Contingency fees:

A big differentiator between India and other major jurisdictions in which litigation funding is an accepted practice, is the ability of attorneys to work on a contingency or success fee basis.

Chapter II of the Bar Council of India Rules prohibit an advocate from stipulating a fee contingent on the results of litigation or sharing the proceeds thereof. Various decisions of superior courts in India have taken the view that contingency fee arrangements fall foul of India’s public policy because they compromise on a lawyer’s ability to render professional services in line with the standards of the bar.8

The Supreme Court considered a case where ‘Mr. G’, a lawyer had funded his client in a litigation in consideration for 50% share of the amount recovered.9 Observing that a contract of this kind would be legally unobjectionable if no lawyer were involved, the Apex Court confirmed the view taken in re N. F. Bhandara, 10 that for an advocate to stipulate a remuneration proportioned to the results of litigation, is reprehensible, and by so acting, he would offend the rules of his profession and so render himself liable to the disciplinary action. Mr. G was ultimately suspended from practicing for some time.

Indian law firms have been lobbying for some years now, for the lifting of some archaic restrictions in relation to their fees to enable them to be competitive on the global stage. Both Singapore and Hong Kong are seriously considering permitting lawyers to offer conditional fee arrangements. With legal fees and costs anticipated to become a major pressure-point in the post-COVID world, the biggest business challenge for Indian lawyers to compete globally, will be to offer more flexible terms, in the teeth of domestic professional regulations.

Cases amenable to funding:

 History is replete with tales of farmers (who eke a hand to mouth existence), taking loans from their local money lender at usurious rates to pay for litigations regarding disputes over their property. Often unable to repay the loan, the land is confiscated along with their only means to livelihood. Clearly, funding for such litigations should not and will not, be permitted (nor would a sophisticated funder be interested in the poor farmer – but that is another story).

For a vast and emerging economy like India, with more than a billion people, the importance of infrastructure and connectivity cannot be overstated. The number of infrastructure projects (many of which are public-private partnerships) has been increasing exponentially. Foreign direct investment through equity inflows in India over the last decade were approximately US$ 456.79 billion.11 Not surprisingly, the number of disputes with massive claims, are also on the rise. Most commercial contracts contain provisions for arbitration and these disputes (where a monetary award is usually the primary remedy sought) are most conducive for third party funding. Similarly, commercial litigation claims with a reasonably good chance of success, against solvent respondents, would be interesting to funders.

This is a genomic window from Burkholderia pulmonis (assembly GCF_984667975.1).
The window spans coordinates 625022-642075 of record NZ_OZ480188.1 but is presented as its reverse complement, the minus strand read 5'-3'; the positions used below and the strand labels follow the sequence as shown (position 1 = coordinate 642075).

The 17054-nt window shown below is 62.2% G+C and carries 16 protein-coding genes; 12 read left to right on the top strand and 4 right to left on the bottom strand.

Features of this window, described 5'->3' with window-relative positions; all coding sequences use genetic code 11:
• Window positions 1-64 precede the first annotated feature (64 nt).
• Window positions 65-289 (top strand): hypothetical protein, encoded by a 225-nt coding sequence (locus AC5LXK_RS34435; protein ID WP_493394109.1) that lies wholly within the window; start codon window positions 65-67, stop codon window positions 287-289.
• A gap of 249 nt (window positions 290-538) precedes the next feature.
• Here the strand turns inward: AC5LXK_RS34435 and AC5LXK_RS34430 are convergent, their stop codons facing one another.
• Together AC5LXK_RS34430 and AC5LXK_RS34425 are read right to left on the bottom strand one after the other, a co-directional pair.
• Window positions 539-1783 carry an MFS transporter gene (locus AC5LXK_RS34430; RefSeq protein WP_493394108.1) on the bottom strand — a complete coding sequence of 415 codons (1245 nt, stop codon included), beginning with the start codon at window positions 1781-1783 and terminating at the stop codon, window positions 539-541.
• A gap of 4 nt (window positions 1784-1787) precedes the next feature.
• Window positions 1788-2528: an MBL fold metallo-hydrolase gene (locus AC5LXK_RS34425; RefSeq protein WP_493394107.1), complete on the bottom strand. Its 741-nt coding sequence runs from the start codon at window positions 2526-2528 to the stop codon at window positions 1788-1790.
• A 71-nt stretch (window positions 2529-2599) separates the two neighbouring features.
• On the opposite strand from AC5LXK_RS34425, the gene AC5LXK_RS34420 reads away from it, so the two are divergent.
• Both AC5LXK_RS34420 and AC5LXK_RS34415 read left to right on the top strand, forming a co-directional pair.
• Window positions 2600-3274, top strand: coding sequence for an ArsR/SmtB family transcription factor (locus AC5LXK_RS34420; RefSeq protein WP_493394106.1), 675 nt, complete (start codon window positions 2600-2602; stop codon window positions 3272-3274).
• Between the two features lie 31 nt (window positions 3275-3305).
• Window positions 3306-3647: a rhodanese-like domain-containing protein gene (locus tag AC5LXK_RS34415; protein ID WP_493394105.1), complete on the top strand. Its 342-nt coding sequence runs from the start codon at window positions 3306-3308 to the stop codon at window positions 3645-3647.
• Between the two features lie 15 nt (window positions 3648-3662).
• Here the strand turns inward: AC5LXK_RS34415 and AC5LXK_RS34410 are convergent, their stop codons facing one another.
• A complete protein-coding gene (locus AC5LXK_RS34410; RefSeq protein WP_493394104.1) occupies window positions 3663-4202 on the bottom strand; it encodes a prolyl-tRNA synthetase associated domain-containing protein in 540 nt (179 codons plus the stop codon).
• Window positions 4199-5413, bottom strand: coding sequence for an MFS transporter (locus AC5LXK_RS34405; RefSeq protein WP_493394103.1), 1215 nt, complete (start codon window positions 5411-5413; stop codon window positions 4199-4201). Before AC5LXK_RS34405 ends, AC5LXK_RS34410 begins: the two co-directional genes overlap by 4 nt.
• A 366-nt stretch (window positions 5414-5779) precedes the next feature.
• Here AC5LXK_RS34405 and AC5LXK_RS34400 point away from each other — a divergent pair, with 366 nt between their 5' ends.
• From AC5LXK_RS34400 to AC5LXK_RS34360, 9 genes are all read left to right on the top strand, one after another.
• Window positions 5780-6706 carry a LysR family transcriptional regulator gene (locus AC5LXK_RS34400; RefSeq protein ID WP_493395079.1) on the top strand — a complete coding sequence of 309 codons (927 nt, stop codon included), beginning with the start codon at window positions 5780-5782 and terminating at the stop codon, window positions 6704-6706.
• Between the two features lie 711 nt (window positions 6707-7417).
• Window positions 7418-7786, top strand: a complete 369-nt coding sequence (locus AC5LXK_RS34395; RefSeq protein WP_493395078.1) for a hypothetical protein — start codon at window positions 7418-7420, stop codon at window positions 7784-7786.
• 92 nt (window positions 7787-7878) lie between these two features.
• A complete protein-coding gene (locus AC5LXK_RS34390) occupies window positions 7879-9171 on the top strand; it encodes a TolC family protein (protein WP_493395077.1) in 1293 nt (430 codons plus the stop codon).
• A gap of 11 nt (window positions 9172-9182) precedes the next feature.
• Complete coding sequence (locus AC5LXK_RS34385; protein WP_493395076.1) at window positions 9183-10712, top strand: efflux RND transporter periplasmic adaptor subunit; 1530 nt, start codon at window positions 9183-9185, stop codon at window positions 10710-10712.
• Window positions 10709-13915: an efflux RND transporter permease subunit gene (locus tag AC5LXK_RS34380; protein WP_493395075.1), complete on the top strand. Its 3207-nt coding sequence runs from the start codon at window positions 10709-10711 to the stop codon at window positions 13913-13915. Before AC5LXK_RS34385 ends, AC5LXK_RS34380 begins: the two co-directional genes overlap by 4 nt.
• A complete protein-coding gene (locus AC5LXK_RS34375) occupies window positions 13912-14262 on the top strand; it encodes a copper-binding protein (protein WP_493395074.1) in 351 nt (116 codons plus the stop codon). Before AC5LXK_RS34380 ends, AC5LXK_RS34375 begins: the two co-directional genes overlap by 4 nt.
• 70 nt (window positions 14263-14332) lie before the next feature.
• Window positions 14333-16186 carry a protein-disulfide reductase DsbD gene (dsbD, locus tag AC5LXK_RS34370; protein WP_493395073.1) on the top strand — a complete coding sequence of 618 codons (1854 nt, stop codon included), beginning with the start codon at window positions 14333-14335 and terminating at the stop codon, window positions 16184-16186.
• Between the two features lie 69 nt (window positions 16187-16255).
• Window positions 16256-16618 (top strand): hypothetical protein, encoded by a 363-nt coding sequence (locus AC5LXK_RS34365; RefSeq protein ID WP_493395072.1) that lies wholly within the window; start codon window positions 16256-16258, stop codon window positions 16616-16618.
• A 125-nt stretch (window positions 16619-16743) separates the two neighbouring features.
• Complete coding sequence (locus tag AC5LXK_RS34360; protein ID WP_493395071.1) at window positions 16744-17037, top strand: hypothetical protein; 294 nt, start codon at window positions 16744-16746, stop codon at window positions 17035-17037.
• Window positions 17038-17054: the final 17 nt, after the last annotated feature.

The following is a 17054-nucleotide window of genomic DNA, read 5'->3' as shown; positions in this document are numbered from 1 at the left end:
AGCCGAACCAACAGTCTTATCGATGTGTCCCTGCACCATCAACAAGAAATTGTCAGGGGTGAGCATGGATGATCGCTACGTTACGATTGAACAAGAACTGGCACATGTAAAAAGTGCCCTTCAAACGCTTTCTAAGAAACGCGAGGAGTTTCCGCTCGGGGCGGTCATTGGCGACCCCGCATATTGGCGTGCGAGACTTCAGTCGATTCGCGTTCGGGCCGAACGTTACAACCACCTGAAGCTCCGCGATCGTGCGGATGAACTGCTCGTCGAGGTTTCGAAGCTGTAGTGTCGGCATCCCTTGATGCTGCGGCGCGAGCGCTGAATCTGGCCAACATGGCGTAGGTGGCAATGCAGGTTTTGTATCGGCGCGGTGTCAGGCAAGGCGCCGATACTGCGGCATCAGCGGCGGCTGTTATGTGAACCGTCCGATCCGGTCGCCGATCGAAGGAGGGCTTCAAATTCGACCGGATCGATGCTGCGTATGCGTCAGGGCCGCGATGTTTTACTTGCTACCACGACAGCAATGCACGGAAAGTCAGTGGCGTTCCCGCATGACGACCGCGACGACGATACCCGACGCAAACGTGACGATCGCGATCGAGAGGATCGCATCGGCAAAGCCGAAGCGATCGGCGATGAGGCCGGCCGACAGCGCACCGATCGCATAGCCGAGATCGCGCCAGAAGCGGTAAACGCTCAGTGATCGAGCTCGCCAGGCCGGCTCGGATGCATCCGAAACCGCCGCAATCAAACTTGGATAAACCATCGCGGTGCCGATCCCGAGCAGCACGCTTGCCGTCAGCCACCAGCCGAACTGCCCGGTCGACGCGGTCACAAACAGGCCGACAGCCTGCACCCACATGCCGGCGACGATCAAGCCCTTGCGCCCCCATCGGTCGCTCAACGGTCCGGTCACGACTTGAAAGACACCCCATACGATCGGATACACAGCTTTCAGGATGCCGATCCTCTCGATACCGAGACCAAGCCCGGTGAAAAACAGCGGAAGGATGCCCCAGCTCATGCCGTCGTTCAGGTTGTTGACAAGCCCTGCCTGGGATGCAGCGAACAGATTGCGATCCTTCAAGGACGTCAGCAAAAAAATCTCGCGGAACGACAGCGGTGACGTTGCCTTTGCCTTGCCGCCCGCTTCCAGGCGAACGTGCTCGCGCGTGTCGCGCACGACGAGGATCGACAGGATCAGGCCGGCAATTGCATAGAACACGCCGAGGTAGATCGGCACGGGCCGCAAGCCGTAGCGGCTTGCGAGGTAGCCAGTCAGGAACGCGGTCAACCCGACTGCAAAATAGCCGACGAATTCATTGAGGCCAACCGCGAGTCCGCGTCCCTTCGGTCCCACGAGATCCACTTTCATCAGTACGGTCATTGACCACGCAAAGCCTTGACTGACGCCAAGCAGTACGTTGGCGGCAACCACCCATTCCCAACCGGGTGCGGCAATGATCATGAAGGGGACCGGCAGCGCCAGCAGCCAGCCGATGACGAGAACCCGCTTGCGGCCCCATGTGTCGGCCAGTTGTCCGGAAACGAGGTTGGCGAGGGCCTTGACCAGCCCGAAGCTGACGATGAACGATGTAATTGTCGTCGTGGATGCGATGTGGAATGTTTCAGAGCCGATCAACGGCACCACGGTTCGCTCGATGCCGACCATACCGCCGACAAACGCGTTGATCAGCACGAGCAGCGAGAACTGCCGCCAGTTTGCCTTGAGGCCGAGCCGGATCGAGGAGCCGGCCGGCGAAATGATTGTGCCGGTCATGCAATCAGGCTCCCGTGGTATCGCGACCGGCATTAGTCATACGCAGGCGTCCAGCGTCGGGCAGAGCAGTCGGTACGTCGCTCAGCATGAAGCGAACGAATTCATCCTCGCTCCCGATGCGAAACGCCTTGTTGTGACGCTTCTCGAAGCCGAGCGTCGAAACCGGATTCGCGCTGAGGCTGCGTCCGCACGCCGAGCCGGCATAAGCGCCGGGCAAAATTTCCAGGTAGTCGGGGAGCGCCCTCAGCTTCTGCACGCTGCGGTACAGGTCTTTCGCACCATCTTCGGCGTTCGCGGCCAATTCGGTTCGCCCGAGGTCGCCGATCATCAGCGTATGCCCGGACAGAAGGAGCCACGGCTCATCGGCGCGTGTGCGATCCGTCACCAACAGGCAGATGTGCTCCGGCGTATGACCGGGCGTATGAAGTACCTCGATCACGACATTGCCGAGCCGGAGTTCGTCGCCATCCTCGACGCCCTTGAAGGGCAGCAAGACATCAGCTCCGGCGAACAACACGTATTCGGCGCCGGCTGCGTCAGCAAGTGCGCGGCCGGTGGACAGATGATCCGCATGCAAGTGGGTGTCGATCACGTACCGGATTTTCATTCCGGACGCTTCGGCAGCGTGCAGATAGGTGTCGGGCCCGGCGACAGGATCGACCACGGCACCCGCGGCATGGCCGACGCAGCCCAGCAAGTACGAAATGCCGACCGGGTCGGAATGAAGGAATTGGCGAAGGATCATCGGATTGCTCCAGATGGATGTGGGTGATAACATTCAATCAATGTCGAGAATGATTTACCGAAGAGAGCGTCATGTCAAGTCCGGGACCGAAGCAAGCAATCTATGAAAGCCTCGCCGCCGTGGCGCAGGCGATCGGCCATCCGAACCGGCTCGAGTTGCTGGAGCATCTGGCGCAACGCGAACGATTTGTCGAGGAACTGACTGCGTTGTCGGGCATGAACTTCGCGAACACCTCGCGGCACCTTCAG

As it attracts more investment and as companies begin to invest in other countries, India and Indian companies have been involved in more treaty disputes (usually conducted under UNCITRAL Arbitration Rules, as India is not a signatory to the ICSID Convention).

Another area to watch is the class action regime introduced in the Companies Act, 2013, for the protection of minority interests in a company.12 Individual complainants who may not have the resources to initiate individual proceedings may join together as a class, benefitting from economies of scale and costs to seek reliefs, including monetary compensation or damages.

The relatively recent Insolvency & Bankruptcy Code, 2016 (“IBC”), overhauled the regime in relation to winding up of companies. Litigation finance first emerged in Australia as a solution to claimants in bankruptcy, enabling them to recover high-value claims for which they were unable to bankroll legal expenses. In India, the resolution professional is entitled to file or take over proceedings filed by the corporate debtor for recovery of claims. These claims, or a portfolio of such claims, would be a viable proposition to funders.

The practicalities and the uncertainties:

India is a jurisdiction that is quick to regulate every sector. The lack of a regulatory framework in place could create problems for a foreign funder who intends to repatriate its recovered investment out of India.

From the foreign exchange perspective, it is not fully clear whether a funding transaction, and a repatriation of proceeds of recovered claims, is a capital account transaction (a transaction which alters the assets or liabilities, including contingent liabilities, outside India of persons resident in India), for which approval of the Reserve Bank of India (the “RBI”), is required, or a current account transaction (a transaction other than a capital account transaction, including a payment due in connection with foreign trade, other current business, services and short term banking and credit facilities in the ordinary course of business), for which no approval is required. Non-recourse litigation financing being an unnamed beast as yet, one can expect that an authorised dealer would refuse to remit funds without RBI approval, and that the RBI would be unlikely to give such approval, in the absence of clear regulation.